A flexible employer is an important element in the world of many inter-county players. Some would say a career at the top level of Gaelic football or hurling would be impossible without one.
Shorter shifts are required to make training sessions, time off is needed for recovery, whole weekends off for games. But what if you're self-employed, you can be flexible with your own hours but surely it also puts limits on the business.
That is the case with Kildare footballer Kevin Feely. A year-and-a-half ago, the midfielder started his athletic therapy business and now runs a clinic out of the Fit 4 Less gym in Tallaght.
"I can't put the amount of work I should be putting into work," says Feely, speaking at the unveiling of UPMC as the official healthcare partner of the GAA/GPA.
"I can't really work with teams as most physios would. They'd work with a number of different teams but I can't because my training schedule clashes too much with that.
"My evenings are taken up and the prime time for physios would be after work. I have one evening as such where I can do that. In that regard, it's difficult but I'm happy to trade that off for being able to dedicate a bit more time to GAA."
Feely has certainty regarding how long it will remain that way. "Until I finish playing!" he says emphatically. The 27-year-old has been advised that it generally takes three years for a sole trader business to take off. Between now and then, it will likely just be him and his room.
In attendance at the announcement of UPMC as Official Healthcare Partner to the GAA/GPA are, from left, Cork footballer Brian Hurley, Kildare footballer Kevin Feely, Paul Flynn, CEO GPA, Uachtarán Cumann Lúthchleas Gael John Horan, David Beirne, Senior Vice President, UMPC, Waterford hurler Austin Gleeson, WIT Camogie Player Shauna Quirke and Tipperary Hurler Jake Morris at Croke Park in Dublin. Photo by Sam Barnes/Sportsfile
"It's like a physio clinic but without any of the hospital-based [treatments]," explains the Athy man.
"It's more specific to injuries as such, rather than dealing with neurological or respiratory disorders.
"A friend of mine who was working as a personal trainer in the gym where my clinic is said there was a room there that they were looking to rent out and that it would be a no-brainer to set up a little clinic in there, so I did.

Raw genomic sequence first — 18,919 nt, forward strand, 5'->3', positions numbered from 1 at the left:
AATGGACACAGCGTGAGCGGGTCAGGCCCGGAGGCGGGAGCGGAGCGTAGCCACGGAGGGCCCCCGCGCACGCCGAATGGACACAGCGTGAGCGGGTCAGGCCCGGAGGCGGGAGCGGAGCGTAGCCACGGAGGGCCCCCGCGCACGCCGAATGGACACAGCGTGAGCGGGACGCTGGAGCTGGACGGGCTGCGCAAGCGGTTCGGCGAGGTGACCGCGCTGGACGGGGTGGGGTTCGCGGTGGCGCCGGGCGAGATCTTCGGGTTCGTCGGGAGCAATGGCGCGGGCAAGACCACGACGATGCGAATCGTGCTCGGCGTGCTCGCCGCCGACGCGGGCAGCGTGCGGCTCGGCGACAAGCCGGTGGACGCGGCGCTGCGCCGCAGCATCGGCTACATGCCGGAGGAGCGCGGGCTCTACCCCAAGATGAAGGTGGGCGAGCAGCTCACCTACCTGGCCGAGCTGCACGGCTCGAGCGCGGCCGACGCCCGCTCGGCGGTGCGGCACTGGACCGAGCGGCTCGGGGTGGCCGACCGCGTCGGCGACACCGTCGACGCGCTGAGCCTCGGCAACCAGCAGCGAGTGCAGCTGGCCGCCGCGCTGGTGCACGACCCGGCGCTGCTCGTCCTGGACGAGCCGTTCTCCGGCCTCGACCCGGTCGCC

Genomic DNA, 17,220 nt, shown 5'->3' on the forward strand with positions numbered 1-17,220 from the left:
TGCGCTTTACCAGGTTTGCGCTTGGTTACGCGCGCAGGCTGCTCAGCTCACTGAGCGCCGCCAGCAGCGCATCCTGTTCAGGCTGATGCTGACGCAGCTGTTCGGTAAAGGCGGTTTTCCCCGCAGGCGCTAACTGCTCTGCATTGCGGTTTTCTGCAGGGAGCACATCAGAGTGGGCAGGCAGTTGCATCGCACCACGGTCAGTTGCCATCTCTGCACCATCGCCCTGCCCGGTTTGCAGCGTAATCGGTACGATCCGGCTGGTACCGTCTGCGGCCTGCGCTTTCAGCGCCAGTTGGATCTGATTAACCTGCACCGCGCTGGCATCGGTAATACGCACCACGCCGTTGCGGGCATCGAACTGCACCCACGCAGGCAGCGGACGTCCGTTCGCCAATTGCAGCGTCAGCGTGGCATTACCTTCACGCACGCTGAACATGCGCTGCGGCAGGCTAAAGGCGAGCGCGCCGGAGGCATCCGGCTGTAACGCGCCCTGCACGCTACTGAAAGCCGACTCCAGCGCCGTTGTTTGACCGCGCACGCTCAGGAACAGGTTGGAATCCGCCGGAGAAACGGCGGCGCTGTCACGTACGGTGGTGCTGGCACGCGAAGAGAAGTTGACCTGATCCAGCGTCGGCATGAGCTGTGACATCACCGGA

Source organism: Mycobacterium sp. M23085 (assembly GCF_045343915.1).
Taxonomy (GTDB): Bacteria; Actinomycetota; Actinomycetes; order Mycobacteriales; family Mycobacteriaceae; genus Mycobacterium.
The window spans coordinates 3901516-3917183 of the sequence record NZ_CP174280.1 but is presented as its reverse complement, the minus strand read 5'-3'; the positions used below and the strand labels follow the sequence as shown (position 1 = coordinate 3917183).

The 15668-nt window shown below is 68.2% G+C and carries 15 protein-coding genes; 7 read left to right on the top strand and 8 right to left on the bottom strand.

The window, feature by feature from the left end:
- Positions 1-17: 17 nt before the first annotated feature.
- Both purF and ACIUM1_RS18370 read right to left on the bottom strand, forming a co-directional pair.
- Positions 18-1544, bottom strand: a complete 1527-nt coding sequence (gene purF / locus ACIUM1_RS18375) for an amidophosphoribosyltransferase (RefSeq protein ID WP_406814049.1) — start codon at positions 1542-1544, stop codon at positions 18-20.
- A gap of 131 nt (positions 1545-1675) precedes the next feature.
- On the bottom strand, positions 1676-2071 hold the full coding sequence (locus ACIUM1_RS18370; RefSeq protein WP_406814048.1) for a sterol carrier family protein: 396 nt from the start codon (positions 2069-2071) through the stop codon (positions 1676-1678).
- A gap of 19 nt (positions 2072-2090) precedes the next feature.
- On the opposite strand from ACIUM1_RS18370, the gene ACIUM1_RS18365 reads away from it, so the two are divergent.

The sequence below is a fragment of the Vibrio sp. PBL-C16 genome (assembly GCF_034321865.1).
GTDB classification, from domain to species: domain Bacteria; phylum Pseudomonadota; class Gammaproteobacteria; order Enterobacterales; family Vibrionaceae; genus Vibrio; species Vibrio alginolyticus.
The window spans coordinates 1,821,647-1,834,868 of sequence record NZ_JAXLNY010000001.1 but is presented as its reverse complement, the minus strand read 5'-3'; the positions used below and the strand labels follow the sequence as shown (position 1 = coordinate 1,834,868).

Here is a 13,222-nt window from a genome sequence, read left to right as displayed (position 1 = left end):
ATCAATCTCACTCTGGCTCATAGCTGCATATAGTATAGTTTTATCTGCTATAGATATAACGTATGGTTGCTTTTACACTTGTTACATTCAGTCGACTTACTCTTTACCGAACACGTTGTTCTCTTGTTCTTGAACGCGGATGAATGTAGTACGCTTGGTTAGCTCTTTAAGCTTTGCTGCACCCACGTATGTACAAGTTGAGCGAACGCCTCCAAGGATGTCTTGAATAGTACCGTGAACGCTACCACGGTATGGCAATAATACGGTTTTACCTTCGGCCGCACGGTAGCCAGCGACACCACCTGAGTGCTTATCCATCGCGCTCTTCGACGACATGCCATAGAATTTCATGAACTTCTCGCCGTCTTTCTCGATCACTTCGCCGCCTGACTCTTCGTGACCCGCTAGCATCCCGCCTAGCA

"I had client base there ready and waiting in that it was in a gym already - they have a huge membership.
"I didn't have to do too much work in terms of getting the name out there, they have to walk past my door every day to get into the gym. There's plenty of accidents happening in gyms."
Before turning his sporting attention wholly to Gaelic football, Feely played professional football in England with Charlton and Newport County. A career which began in the League of Ireland with Bohs also took in temporary stays at Carlisle and Wimbledon.
Tallaght is not a hive GAA activity! People wouldn't know me or know Kildare football.
I'm right beside Shamrock Rovers' stadium and the unfortunate thing is my connection is to Bohs, Shamrock Rovers' biggest rival. So, it probably doesn't help from a marketing perspective.
It's nice to be out of Kildare for that kind of stuff. A few people said, 'You're mad, why didn't you set up somewhere you'd have a bit more profile?' But I'm dead happy going up to Tallaght.
With new boss Jack O'Connor now at the reins, Kildare returned to training in the past fortnight. They've already got a challenge game under their belts. The good news: Daniel Flynn is again involved with the panel after a year out.
"He brings so much experience and he had the instant respect of the squad from what he's done in the game already," says Feely of three-time All-Ireland winning manager O'Connor.
"He's obsessed with football and it rubs off on you so much. It's total enthusiasm. He would happily talk about football all day long with you.
"He's really able to relate to every situation that every player has come across because he's seen it all before, which is really good.
"He also has the experience of working with minor teams, and U20 teams recently. So he's not out of touch with the younger lads either. He can relate to every level of player there at the moment.
"Everyone is, not on edge, but so eager to impress. Without even knowing much about him, you want him to think you're good because of what he's done in the game, straight away.
"We've got a huge panel at the moment. Because he's new to the Kildare scene he has to get a whole view of all of the club scene. The new lads coming in has made the established guys think, 'Jesus, I need to up my game'.
"Not only to keep your place on the squad, but to impress someone with Jack's reputation. Yeah, in that regard everyone's standard and level has gone up automatically."
UPMC, which offers trusted, high-quality health services at UPMC Whitfield Hospital in Waterford and other facilities in Ireland, will work with the GAA/GPA to promote the health of Gaelic Players and the communities in which they play.
Top photo by Piaras Ó Mídheach/Sportsfile